In Deuteronomy 24:17 and 24:21, God reminds Israel that they are to render justice to the vulnerable because of what He has already done: ‘Remember you were a slave in Egypt and the Lord your God redeemed you from there. Therefore I command you to do this’.
Wolterstorff unpacks the Old Testament principle that ‘those with social power in Israel are to render justice to the vulnerable bottom ones as a public remembrance, as a memorial, of Yahweh’s deliverance of Israel from Egypt … Israel is to do justice as a memorial of its deliverance by God from the injustice of slavery’.
Furthermore, God’s people are called to imitate the Lord’s character and commitment to justice in how He undoes injustice:
The Lord raises the poor from the dust, and lifts the needy from the ash heap, to make them sit with princes, with the princes of his people. (Psalm 113:7-8)
In fact, to imitate God in this is also described in Jeremiah (22:16) as what it is to know the Lord: ‘He defended the cause of the poor and needy… Is that not what it means to know me?’ The Lord is described as loving justice (Isaiah 61:8, Psalm 37:28); He loves the very presence of justice in society.
But it is God’s desire for us, His children, to flourish and live in shalom (sometimes understood from scripture as ‘harmonious peace’) that best illuminates why He loves justice so much: ‘injustice is perforce the impairment of shalom. Our flourishing as humans is premised on a justice that is inseparable from a vision of shalom.
Even more so, now that Jesus has rescued us from being slaves to sin in our own lives – moving us towards shalom – we are to imitate Him in His mission and character in how we live our lives. That is, we are called to live in preference towards the poor and oppressed:
The Spirit of the Lord is on me, because he has anointed me to proclaim good news to the poor. He has sent me to proclaim freedom for the prisoners and recovered of sight for the blind, to set the oppressed free, to proclaim the year of the Lord’s favour. (Luke 4:18-19)
Now, two millennia on from when Jesus made this declaration, a gathering took place, chaired by the leaders of two of the world’s largest churches: the Ecumenical Patriarch of the Orthodox Christian Church, Archbishop Bartholomew of Constantinople-New Rome; and Justin Welby, the Archbishop of Canterbury and leader of the worldwide Anglican Communion. At a forum titled ‘Sin Before our Eyes’, the leaders made a joint declaration on modern slavery:
We are convinced that there is an intimate and inseparable link between preserving God’s natural creation and protecting God’s image in every human being, especially those most vulnerable to the myriad forms of human exploitation that comprise the sin of modern slavery.
As followers of Jesus in Australia, we need to acknowledge that modern slavery occurs both on and just beyond our shores. God puts no limit on who our neighbour is and so we must not, like those who were present at the time of the trans-Atlantic slave trade, be blind to it. Welby identified this in the declaration:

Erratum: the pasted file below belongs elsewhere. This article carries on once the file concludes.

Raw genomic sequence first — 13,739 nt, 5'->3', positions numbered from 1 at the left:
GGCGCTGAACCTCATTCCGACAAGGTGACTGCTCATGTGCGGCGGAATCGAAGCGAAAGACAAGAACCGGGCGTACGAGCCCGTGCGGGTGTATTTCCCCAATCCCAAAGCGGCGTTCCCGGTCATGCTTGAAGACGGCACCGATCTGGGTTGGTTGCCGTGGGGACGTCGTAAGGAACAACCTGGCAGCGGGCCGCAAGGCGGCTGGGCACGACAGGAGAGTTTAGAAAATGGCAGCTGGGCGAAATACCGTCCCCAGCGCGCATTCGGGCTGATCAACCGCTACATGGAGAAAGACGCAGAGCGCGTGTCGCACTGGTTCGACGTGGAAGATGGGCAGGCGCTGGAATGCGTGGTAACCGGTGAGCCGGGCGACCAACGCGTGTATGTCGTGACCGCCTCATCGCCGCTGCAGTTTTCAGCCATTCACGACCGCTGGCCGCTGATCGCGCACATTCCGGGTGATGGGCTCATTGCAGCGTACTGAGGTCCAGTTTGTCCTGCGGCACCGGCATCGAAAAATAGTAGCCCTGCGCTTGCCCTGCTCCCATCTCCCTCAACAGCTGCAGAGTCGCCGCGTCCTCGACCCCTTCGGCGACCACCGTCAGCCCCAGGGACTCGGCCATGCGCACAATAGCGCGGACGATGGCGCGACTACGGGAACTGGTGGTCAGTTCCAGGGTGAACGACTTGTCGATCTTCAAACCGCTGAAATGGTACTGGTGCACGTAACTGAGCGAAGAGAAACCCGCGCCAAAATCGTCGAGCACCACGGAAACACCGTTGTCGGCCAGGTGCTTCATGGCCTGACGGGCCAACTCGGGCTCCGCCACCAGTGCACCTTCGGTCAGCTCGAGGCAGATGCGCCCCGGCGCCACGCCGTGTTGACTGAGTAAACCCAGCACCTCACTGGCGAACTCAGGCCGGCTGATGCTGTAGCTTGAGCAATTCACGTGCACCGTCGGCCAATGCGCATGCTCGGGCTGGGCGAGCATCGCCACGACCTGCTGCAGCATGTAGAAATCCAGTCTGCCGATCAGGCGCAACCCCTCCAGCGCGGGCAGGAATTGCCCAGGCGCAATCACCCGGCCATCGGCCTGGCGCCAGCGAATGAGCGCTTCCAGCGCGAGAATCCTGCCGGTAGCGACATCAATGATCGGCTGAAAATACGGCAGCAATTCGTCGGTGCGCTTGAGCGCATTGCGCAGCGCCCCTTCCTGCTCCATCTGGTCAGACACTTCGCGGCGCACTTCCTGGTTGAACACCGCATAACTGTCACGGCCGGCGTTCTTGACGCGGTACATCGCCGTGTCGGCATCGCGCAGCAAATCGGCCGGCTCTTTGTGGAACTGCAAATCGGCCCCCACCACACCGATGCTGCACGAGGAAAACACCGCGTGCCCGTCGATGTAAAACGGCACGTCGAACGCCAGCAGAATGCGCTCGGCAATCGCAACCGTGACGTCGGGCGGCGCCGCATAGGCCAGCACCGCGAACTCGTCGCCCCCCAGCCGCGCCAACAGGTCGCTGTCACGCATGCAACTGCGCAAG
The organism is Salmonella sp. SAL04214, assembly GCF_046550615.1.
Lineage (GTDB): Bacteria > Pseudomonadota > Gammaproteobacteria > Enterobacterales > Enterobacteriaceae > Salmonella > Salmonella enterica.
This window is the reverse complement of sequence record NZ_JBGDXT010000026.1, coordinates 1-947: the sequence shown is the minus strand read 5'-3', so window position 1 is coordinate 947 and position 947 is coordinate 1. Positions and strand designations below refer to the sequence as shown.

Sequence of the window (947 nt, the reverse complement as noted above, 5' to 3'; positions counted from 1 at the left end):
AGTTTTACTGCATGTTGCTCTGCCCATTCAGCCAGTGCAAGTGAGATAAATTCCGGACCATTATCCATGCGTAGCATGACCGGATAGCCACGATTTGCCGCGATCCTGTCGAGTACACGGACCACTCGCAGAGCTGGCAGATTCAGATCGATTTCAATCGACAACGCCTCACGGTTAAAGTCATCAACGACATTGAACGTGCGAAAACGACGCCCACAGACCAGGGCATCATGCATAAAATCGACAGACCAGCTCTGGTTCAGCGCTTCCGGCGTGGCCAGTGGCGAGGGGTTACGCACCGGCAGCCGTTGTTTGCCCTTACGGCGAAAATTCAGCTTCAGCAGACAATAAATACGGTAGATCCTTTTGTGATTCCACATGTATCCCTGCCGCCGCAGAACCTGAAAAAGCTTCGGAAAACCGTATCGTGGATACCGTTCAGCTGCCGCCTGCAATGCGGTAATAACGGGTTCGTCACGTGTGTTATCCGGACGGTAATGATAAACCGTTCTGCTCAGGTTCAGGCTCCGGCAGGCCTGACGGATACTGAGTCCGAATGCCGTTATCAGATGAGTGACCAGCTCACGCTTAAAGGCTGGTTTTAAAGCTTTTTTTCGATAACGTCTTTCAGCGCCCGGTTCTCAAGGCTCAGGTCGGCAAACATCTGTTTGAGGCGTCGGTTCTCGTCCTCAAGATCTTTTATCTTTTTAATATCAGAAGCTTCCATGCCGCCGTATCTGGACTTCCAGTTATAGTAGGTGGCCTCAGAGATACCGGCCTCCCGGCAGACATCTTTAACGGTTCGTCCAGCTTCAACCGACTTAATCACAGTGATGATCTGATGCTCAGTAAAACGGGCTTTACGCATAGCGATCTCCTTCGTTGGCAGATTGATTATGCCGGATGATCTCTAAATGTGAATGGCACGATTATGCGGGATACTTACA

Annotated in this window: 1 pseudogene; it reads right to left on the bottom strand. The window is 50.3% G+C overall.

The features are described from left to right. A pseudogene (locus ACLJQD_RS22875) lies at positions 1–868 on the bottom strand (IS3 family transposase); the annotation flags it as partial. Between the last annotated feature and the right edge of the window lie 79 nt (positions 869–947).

Slavery is all around us, but we are too blind to see it. It is in our hands, and yet we are too insensitive to touch it. The enslaved are next to us in the streets, but we are too ignorant to walk alongside them. It must not be relegated to a footnote in history. It is still a living reality in all of our communities, as I have seen from personal experience in the United Kingdom, not because we think it is acceptable, but because our sin lies in blindness and ignorance.
If we can acknowledge the need for repentance for our inaction and blindness to slavery, then we can begin the journey of prayer and petition to our Heavenly Father for the freedom and justice that God loves. We have an opportunity this month to do just that by coming together at the Australian Prayer Gathering (March 31 - April 1) and begin to pray that God’s children held captive to violence would indeed experience life in all its fullness (John 10:10).
Jacob Sarkodee is the Advancement Manager at International Justice Mission Australia (ijm.org.au) and works with church and strategic partners across Australia.
IJM is a Christian human rights organisation that seeks to rescue thousands, protect millions and prove that justice for the poor is possible.
Jacob is here pictured in front of the Emancipation Memorial in Washington, DC, where he is currently attending IJM's International Prayer Gathering.
Photos below: Elmina Castle
 Originally known as São Jorge da Mina (St George of the Mine) Castle, built in 1482. See http://www.elminacastle.info/.
 ‘What is slavery?’, https://www.ijm.org/slavery.
 Nicholas Wolterstorff, Justice: Rights and Wrongs, 2008, 80-82.
 Tim Keller, ‘God created all things to be in a beautiful, harmonious, interdependent, knitted, webbed relationship to one another. Just as rightly related physical elements form a cosmos or a tapestry, so rightly related human being form a community. This interwovenness is what the Bible calls shalom, or harmonious peace’, http://dailykeller.com/shalom-harmonious-peace/.
 Justice: Right and Wrongs, Nicholas Wolterstorff, 80-82.
 Modern Slavery – A Joint Declaration, February 9th, 2017, https://www.patriarchate.org/-/modern-slavery-a-joint-declaration.